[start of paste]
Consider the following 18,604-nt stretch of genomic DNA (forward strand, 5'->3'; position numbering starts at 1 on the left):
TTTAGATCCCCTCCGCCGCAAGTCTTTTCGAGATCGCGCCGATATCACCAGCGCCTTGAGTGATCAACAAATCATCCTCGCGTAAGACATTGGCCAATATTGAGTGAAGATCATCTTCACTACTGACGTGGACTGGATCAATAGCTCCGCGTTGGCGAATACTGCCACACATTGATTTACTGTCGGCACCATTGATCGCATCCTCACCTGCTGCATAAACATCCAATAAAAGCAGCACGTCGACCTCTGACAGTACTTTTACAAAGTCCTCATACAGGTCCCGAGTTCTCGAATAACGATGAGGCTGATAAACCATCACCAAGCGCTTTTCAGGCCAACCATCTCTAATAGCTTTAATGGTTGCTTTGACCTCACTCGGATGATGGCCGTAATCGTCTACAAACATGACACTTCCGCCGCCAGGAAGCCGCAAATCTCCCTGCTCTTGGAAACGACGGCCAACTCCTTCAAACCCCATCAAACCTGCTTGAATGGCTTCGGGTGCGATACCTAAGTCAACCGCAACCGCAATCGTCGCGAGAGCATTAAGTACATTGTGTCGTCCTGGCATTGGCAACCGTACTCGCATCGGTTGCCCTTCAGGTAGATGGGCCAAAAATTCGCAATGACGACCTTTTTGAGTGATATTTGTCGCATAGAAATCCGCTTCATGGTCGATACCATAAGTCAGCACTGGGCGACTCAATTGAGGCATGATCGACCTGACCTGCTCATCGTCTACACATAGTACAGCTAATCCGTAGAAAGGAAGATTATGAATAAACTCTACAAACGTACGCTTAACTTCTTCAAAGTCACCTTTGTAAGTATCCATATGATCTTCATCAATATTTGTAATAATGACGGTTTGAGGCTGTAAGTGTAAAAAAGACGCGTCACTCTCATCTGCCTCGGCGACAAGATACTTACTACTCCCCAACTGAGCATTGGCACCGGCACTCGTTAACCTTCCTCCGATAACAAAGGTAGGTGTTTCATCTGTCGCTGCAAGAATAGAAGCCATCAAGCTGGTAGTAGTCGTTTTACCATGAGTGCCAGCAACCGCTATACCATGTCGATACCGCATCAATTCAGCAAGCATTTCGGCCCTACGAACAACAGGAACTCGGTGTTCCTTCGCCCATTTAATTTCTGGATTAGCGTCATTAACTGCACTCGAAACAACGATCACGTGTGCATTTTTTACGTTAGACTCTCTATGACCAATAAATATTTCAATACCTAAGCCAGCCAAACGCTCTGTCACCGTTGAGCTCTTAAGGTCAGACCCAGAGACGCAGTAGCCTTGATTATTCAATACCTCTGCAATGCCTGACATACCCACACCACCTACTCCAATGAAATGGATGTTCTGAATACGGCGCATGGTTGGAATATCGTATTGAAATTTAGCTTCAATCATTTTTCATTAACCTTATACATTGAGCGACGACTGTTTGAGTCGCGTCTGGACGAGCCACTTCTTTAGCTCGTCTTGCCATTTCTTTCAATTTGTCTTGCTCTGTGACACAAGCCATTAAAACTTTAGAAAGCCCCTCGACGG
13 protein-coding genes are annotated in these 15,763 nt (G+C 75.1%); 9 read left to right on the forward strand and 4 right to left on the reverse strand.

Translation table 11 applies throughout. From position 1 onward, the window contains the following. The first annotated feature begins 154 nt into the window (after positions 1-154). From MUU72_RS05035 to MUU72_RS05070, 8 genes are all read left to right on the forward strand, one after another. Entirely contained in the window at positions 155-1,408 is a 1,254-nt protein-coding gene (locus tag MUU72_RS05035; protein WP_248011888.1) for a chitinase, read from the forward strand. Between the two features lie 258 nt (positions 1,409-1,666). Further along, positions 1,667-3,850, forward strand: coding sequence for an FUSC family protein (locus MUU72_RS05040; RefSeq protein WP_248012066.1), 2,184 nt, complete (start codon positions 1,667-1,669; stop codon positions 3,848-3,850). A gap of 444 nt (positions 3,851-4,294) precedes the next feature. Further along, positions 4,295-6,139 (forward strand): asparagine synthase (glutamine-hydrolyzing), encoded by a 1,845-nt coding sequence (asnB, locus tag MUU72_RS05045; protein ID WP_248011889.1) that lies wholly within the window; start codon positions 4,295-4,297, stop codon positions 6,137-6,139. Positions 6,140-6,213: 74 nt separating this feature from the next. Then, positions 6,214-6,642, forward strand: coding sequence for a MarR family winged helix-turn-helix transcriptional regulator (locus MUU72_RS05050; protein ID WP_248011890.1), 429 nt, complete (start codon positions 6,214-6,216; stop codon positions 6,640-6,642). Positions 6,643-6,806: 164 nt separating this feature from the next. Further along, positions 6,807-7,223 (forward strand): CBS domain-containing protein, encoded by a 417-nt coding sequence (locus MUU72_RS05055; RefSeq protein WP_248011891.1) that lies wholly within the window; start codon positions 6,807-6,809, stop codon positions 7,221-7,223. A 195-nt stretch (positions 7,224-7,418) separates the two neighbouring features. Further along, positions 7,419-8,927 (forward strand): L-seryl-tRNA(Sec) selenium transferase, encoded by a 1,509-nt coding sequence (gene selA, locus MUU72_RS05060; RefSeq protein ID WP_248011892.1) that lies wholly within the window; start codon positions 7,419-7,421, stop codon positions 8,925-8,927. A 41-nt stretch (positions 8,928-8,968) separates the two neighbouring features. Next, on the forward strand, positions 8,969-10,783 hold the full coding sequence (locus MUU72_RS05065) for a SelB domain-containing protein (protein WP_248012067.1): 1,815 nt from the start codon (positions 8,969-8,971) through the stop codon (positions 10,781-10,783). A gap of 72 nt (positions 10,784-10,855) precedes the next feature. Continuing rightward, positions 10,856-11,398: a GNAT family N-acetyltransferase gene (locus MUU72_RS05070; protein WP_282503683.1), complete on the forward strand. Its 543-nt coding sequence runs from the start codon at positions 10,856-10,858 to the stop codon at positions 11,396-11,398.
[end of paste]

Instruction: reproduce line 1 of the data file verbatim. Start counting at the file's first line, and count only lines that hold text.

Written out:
Consider the following 18,604-nt stretch of genomic DNA (forward strand, 5'->3'; position numbering starts at 1 on the left):